The NSF has been taking polls
of students for decades, asking whether they believed in Evolution and The Big Bang. They dropped that question this year, because it was getting too many "false negatives", people who were well-educated but didn't believe in one or the other. This drives some science educators nuts, who want naturalism and science to be equated to each other. The reluctance
to buy into evolution is well-documented, but perhaps you are a bit fuzzy about the Big Bang reluctance. A news item this week
reveals just how uncertain these cosmology theories are, but don't tell that to the NSF.
Here's the scoop on the Big Bang. Back when Einstein was alive, he wanted his field equations to reveal a steady state universe. This is simply because there are two answers
to "Why are we here?" and he didn't like the "Because there is a Creator" answer, so he opted for the "There is neither beginning nor end" answer formulated by Epicurus and Democritus some 2500 years ago. Gravity, you see, was an attractive force that could not be neutralized, and so the universe was predicted to collapse at some point in the future. Newton solved this problem by having God tweaking things to keep them uniformly distributed so that everyone is pulled equally in all directions, but Einstein had ruined Newton's solution by demonstrating that space itself would collapse under the weight of galaxies, no matter how much tweaking was done.
So Einstein invented the "Cosmological Constant", an anti-gravity term in his equations that wasn't proportional to matter (like real gravity), but proportional to space (sorta like a pressure.) This balanced out gravity and if everyone's galaxy was well-behaved and sitting quietly, then collapse could be postponed. Unfortunately Hubble showed that everyone was screaming away from everyone else at a fairly good clip. Einstein called this constant "his greatest mistake" and we all became "Big Bang" believers. Well when space expands as you're pushing on it, there is work being done, and work is the same as energy, so this mysterious anti-gravity pressure thingy acquired the name "Dark Energy", a relabelling to avoid the bad press of Einstein's recant. Same mistake, new name.
Fast forward 50 years, and "dark energy" is all the rage. As far as I can tell, it is because the cosmology models that have enough bang to explain the data, mess up the distribution of galaxies. And if we scale the bang down, then we fall into a black hole. So "dark energy" is another dial that enables modellers to achieve agreement with the data using both "bang" and "balloon". The current consensus is 75% is "balloon" and the rest is "bang".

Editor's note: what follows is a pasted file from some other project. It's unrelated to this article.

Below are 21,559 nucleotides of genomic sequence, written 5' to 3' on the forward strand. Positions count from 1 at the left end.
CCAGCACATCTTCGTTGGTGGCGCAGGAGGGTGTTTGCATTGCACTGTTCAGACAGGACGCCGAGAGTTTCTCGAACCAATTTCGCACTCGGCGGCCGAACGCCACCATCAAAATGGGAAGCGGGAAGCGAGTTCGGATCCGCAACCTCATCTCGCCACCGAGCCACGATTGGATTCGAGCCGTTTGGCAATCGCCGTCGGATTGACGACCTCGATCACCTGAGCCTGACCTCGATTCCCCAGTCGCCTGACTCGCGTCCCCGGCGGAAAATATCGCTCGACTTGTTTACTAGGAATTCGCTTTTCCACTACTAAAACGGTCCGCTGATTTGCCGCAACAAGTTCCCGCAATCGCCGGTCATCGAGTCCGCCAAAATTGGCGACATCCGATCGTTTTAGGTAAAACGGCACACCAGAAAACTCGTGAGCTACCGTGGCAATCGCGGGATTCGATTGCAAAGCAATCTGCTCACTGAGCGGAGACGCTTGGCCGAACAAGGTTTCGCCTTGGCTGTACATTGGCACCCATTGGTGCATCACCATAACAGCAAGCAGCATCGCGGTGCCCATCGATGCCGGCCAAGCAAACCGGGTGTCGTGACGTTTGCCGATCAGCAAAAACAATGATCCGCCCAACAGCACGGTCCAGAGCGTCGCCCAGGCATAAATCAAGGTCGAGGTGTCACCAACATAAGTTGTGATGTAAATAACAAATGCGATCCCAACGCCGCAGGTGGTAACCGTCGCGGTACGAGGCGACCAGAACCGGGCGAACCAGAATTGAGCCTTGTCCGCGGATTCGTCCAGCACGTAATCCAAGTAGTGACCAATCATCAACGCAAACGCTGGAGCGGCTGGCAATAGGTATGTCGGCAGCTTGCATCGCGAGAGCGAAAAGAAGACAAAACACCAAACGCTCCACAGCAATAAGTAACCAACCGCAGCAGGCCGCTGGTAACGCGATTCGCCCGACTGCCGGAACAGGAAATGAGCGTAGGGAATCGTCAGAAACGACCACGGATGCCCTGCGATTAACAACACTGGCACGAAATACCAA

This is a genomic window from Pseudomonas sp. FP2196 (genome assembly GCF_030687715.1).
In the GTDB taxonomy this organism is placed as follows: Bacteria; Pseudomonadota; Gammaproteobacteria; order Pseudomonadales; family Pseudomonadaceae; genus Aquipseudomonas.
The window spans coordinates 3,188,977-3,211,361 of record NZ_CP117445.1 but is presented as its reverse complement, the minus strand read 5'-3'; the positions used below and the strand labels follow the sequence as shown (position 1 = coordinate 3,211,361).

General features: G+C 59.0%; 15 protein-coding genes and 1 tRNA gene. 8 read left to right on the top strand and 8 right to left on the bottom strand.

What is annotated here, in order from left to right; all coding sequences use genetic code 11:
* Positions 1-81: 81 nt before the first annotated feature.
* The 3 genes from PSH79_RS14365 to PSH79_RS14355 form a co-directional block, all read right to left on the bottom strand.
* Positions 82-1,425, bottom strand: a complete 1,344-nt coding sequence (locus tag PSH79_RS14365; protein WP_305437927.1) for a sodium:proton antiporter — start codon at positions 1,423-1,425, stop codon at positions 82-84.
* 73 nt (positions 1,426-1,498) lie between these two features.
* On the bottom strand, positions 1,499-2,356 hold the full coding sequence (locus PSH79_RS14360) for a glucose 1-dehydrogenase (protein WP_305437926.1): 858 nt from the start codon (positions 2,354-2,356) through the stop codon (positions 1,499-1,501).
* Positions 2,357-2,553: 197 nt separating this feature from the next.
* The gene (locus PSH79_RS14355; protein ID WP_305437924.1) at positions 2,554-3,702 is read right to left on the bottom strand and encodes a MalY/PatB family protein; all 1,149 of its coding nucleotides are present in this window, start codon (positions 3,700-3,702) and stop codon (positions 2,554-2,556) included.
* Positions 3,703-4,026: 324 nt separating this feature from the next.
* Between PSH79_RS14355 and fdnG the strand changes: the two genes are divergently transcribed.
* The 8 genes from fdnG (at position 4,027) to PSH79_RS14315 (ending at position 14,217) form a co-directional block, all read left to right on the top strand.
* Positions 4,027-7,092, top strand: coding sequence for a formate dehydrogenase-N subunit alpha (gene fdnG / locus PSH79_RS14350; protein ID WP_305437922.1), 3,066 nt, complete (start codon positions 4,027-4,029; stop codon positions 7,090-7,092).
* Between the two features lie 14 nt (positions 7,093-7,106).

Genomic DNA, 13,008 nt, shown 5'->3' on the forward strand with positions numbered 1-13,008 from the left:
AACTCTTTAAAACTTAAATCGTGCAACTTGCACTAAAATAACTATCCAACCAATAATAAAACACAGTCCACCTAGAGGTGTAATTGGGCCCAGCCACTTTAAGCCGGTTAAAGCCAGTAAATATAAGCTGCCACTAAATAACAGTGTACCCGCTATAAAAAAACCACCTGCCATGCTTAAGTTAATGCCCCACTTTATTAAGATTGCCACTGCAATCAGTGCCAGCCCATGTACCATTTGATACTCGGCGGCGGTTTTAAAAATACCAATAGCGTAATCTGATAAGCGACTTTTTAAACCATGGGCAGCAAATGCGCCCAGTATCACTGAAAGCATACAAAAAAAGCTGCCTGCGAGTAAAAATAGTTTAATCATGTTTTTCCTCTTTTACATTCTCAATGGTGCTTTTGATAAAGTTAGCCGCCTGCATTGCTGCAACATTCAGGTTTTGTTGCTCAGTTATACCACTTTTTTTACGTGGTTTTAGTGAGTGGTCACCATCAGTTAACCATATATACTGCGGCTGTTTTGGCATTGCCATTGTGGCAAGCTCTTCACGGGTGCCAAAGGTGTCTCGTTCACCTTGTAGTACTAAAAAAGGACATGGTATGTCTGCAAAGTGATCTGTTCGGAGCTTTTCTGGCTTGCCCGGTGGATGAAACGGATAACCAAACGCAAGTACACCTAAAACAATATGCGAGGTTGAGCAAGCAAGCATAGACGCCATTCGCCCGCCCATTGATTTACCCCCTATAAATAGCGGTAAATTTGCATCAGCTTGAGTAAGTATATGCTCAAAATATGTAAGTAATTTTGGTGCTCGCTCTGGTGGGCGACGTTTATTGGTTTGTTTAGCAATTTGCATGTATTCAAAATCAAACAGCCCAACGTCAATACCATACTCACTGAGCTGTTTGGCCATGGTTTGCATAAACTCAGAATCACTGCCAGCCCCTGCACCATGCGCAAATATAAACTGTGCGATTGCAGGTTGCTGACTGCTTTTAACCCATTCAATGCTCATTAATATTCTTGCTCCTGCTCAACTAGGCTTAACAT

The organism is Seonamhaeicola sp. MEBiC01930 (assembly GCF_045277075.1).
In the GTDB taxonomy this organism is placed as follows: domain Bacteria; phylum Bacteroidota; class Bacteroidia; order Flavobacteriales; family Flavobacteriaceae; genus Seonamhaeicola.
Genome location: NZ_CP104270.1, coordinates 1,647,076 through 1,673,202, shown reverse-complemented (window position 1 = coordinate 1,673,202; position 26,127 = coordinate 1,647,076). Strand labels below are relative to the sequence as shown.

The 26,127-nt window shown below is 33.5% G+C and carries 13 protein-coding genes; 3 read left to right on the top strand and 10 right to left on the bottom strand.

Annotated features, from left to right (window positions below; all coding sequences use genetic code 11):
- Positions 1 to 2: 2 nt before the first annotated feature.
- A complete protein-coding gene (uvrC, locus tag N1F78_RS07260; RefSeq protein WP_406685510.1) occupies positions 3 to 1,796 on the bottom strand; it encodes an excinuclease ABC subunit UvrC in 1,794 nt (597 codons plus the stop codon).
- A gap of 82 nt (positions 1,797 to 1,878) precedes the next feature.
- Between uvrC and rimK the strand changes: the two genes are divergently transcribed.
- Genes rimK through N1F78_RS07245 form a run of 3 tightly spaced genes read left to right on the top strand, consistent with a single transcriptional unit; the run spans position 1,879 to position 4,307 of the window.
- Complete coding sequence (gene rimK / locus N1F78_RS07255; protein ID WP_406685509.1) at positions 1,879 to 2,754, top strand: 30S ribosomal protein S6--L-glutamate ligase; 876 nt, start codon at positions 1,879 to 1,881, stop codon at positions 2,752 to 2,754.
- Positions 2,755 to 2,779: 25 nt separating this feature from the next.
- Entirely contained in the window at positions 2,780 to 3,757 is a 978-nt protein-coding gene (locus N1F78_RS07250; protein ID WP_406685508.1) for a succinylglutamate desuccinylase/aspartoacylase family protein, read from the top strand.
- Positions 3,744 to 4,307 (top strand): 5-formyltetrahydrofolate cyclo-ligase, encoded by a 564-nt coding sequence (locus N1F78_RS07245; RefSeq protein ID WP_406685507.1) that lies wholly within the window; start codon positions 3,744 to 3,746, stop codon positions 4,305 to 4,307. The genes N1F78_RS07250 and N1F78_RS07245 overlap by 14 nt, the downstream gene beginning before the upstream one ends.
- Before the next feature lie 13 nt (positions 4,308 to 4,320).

Now relying on models to tune your theory is about as risky as using the IPCC climate change predictions to buy a waterfront property in Vermont. We'd really like some data
on this "dark energy" thingy, and a provocative paper came out 10 years ago that said "distant supernovae are dimmer than expected" which they then claimed was evidence for an accelerating "dark energy" term. NASA got into the act, and said they would spend a $1bn on finding the cause of dark energy, and suddenly Einstein's "biggest mistake" is looking like a cash cow.
"Not so fast", said some astronomers
, who coincidently are ineligible for NASA funding, "we can construct Einstein-model universes that have no dark energy." (I've blogged
on Penrose's version too.) To get agreement with the models and the data, all they needed to do was to put a large bubble in the cake, and put the Milky Way in the middle of the bubble. That is, they sacrificed "homogeneity" to get rid of "dark energy". Who is right? It's hard to work up a frenzy for "belief in homogeneity", which is why the press releases
started calling it "The Copernican Principle," but I would trade any number of inhomogeneous data sets for the modellers current penchant for "dark energy & the Copernican principle".
Well, now we have some data
on this bubble theory, and not surprisingly (considering where the funding is going), it supports the status quo "dark energy" theory. The presser
says that bubbles are out, dark energy is in. And while I'm disappointed that standard physics doesn't explain our current "acceleration", I'm not surprised because I don't think we are actually being accelerated at all. The real message is not that "status quo wins again" but ratherthat over-hyped claims for acceleration haven't really eliminated all the simpler explanations that are out there. We don't hear about all these challenges to the status quo until they are "decisively disproven", but why the claimed certainty on the original model then? It is reminiscent of the thousandth time we read that "Darwin has finally been proved by the discovery of this essential missing link..." Well, if it was so essential, then why are just hearing about it for the first time? In the same way, if standard cosmology is so certain, then why is this result so important?
I'm a big fan of scientific consensus, but the big budget programs have been the biggest distortion of science since the Manhattan Project. How about honesty in advertising? Why not say, "Our current model of cosmology..." or "The Neo-Darwinian Theory of evolution?" How can a little humility be bad for science? It certainly might improve the NSF.